With this construction a surface 82 of the post 76 extending toward the midwall 25 and a surface 83 on the stud 80 form perpendicular nailing surfaces having full stud thickness. Similar nailing surfaces are formed by the post 76 and the stud 81. Thus the advantages achieved by the corner structure shown with respect to FIGS. 4 and 5 are also readily achieved at the position of a midwall such as shown in FIG. 6.
It may be desired to locate the intermediate wall at some other location along the wall 25 such that a post, like the post 76, is not adjacent a notch, like the notch 70. In that situation, the post 76, by virtue of the interlocking tongue 77 and notch 74, still provides many of the advantages of this invention even though sister studs, like the studs 80 and 81 do not sit in a notch.
The flexibility of this system can also be appreciated by examining the use of plates, such as the plates 35, in framing doors and windows in a rectangular opening through a wall. FIG. 7, for example, depicts framing with a top plate 90 having notches 91 and a bottom plate 92 having aligned notches 93. Cripples 94A and 95A form the side frame members for a door opening and are sistered to a stud 94C with a vertical space or notch 97 between the cripples 95A and 95B at door height. The stud 94C spans the upper and lower plates and, in this embodiment, is seated in the notches 100 and 101 in the top and bottom plates 90 and 92, respectively. Likewise the stud 95C is captured in notches 104 and 105 in the top plate 90 and bottom plate 92, respectively.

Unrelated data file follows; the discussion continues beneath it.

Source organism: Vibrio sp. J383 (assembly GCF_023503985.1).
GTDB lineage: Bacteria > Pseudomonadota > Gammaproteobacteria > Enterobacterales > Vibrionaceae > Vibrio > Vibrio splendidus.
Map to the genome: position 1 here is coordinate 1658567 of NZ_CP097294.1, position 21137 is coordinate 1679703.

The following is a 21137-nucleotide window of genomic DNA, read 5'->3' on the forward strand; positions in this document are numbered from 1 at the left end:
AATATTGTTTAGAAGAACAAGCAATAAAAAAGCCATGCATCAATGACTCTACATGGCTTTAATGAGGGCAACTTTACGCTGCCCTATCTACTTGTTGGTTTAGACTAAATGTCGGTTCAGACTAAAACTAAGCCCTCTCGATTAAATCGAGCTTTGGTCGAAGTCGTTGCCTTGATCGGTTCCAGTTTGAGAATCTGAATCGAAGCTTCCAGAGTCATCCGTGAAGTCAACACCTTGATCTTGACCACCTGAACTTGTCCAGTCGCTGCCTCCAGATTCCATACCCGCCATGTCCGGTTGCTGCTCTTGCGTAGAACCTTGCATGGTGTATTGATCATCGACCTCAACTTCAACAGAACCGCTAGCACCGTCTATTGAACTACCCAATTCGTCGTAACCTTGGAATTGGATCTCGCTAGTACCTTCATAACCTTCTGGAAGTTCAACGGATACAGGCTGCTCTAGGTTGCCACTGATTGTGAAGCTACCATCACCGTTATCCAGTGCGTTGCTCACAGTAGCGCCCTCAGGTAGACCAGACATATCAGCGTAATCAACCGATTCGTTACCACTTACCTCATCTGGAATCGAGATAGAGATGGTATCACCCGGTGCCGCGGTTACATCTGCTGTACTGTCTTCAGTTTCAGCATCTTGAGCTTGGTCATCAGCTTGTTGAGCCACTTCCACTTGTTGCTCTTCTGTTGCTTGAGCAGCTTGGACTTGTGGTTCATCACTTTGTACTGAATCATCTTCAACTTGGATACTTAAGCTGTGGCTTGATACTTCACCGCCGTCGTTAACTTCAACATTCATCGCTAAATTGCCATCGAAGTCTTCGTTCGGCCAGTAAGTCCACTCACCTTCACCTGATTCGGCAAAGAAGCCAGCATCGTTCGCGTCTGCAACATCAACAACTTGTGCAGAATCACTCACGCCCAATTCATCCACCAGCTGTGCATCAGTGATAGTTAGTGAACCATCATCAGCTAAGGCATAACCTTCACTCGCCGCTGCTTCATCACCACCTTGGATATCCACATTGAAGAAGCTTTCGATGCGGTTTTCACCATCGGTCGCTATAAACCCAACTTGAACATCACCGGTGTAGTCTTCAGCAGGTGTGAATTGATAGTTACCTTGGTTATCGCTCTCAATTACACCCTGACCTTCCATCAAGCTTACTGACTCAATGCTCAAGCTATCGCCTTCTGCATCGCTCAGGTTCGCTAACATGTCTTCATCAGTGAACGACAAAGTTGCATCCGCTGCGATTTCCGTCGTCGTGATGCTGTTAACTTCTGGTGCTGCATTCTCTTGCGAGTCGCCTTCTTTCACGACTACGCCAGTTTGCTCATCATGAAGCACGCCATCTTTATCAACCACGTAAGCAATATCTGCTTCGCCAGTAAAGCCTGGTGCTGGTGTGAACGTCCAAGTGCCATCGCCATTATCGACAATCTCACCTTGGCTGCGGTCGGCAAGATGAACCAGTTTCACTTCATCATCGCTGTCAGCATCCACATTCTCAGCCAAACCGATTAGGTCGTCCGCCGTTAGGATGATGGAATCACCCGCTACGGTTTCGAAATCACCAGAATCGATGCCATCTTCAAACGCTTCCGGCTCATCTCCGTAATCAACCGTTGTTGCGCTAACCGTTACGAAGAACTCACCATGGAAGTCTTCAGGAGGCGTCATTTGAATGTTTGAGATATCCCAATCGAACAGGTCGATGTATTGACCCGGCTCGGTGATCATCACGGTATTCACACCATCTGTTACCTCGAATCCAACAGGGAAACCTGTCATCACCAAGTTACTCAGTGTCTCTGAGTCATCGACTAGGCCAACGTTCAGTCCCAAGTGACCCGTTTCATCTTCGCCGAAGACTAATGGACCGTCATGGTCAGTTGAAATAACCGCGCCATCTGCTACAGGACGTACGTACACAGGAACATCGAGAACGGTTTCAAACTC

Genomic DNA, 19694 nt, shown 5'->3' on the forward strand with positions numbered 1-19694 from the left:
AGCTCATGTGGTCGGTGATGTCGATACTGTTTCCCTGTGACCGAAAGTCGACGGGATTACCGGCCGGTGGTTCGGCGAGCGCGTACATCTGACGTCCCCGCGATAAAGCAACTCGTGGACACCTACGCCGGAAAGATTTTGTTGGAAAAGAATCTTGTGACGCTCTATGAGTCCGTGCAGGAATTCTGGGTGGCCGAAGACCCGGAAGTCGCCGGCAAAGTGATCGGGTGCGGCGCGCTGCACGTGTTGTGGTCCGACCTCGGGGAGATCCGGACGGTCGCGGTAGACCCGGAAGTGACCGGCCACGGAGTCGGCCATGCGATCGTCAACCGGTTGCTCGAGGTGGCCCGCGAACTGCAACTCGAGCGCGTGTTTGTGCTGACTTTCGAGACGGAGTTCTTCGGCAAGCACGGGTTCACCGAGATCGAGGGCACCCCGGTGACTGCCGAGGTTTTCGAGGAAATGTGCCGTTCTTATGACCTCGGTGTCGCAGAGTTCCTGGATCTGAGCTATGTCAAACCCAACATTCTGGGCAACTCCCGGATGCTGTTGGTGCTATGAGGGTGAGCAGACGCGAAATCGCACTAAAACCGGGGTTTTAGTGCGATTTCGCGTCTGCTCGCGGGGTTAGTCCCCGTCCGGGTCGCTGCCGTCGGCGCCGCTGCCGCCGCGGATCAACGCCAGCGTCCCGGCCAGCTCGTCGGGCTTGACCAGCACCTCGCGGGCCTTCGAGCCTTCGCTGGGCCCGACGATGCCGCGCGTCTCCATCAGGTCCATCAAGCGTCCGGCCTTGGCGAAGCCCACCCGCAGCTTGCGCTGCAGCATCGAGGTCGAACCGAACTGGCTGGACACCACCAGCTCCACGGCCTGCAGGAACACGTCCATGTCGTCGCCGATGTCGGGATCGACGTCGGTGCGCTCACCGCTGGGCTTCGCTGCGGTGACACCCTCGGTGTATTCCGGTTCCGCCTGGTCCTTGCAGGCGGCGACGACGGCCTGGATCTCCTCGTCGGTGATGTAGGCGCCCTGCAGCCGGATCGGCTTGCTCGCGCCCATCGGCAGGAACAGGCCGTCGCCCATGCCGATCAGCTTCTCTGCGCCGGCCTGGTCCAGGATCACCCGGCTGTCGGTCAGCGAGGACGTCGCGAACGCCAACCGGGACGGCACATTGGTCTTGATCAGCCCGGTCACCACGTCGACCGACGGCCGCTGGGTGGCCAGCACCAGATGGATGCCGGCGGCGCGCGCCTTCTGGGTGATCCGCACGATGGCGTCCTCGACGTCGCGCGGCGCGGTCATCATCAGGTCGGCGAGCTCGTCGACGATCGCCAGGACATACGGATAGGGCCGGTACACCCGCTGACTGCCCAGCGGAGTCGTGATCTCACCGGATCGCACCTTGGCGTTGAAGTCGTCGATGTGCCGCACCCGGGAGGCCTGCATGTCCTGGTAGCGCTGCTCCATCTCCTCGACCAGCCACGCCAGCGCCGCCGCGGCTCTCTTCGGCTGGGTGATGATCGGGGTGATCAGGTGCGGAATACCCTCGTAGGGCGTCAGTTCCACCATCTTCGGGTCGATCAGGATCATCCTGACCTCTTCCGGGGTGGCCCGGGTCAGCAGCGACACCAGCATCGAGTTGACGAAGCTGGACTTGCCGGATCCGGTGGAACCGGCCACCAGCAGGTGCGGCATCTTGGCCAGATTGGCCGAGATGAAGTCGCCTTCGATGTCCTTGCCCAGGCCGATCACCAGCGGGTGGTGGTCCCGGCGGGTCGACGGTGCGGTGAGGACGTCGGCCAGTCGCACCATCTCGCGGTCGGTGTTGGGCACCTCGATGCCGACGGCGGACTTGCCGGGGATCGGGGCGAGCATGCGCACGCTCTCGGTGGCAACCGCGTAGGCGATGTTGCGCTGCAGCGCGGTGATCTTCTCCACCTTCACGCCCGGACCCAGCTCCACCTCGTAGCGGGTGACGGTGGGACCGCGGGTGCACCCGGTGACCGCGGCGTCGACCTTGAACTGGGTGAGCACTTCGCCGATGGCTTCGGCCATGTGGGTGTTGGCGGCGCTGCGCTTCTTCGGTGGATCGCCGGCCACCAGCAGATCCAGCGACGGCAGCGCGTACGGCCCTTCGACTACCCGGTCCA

An intermediate horizontal header 106 defines the top of the door frame opening and sits in the notches 97 and 98. The header 106 comprises a standard two-by-four lower header plate 110 and an upper header plate 111 formed from a portion of a plate, like the plate 35. The ends of the plate 110 and tongues 112 and 113 formed by portions of the plate 111 that are coextensive with a notch position fit into the spaces 97 and 98 above the cripples 94A and 95A. The elevation of the spaces 97 and 98 positions the bottom surface of the header 110 at the correct door frame height. An intermediate cripple 114 can mount in aligned notches in the upper member 90 and the upper header plate 111.
FIG. 7 also depicts a portion of the plate 92 in phantom. Typically after the door frame is completed, the portion of the plate 92 between the cripples 94A and 95A will be removed.